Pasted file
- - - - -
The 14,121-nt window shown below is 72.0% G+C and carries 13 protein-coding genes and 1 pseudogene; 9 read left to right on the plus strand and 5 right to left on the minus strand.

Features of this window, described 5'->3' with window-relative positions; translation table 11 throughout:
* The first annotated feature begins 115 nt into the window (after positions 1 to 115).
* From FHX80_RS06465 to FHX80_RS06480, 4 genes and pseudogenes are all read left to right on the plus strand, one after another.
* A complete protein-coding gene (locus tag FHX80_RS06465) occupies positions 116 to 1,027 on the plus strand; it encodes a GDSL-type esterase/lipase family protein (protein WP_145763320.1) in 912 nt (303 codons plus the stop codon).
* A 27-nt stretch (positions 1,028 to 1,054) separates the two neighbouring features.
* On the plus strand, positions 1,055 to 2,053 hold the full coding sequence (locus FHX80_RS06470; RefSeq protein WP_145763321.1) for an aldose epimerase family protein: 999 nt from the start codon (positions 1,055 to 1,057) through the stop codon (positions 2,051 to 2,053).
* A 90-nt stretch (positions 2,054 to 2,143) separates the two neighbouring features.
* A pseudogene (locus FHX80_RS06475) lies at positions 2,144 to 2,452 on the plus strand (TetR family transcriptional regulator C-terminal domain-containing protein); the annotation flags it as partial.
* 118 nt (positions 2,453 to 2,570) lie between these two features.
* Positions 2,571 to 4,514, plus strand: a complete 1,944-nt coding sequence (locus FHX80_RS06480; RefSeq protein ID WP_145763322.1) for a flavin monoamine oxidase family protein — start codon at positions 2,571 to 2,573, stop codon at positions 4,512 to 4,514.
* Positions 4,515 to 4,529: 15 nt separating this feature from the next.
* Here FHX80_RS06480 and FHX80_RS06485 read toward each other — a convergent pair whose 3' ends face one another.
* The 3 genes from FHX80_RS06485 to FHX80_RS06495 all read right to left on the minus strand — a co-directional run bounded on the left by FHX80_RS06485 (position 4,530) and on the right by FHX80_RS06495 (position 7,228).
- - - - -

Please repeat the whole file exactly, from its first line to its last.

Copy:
The 14,121-nt window shown below is 72.0% G+C and carries 13 protein-coding genes and 1 pseudogene; 9 read left to right on the plus strand and 5 right to left on the minus strand.

Features of this window, described 5'->3' with window-relative positions; translation table 11 throughout:
* The first annotated feature begins 115 nt into the window (after positions 1 to 115).
* From FHX80_RS06465 to FHX80_RS06480, 4 genes and pseudogenes are all read left to right on the plus strand, one after another.
* A complete protein-coding gene (locus tag FHX80_RS06465) occupies positions 116 to 1,027 on the plus strand; it encodes a GDSL-type esterase/lipase family protein (protein WP_145763320.1) in 912 nt (303 codons plus the stop codon).
* A 27-nt stretch (positions 1,028 to 1,054) separates the two neighbouring features.
* On the plus strand, positions 1,055 to 2,053 hold the full coding sequence (locus FHX80_RS06470; RefSeq protein WP_145763321.1) for an aldose epimerase family protein: 999 nt from the start codon (positions 1,055 to 1,057) through the stop codon (positions 2,051 to 2,053).
* A 90-nt stretch (positions 2,054 to 2,143) separates the two neighbouring features.
* A pseudogene (locus FHX80_RS06475) lies at positions 2,144 to 2,452 on the plus strand (TetR family transcriptional regulator C-terminal domain-containing protein); the annotation flags it as partial.
* 118 nt (positions 2,453 to 2,570) lie between these two features.
* Positions 2,571 to 4,514, plus strand: a complete 1,944-nt coding sequence (locus FHX80_RS06480; RefSeq protein ID WP_145763322.1) for a flavin monoamine oxidase family protein — start codon at positions 2,571 to 2,573, stop codon at positions 4,512 to 4,514.
* Positions 4,515 to 4,529: 15 nt separating this feature from the next.
* Here FHX80_RS06480 and FHX80_RS06485 read toward each other — a convergent pair whose 3' ends face one another.
* The 3 genes from FHX80_RS06485 to FHX80_RS06495 all read right to left on the minus strand — a co-directional run bounded on the left by FHX80_RS06485 (position 4,530) and on the right by FHX80_RS06495 (position 7,228).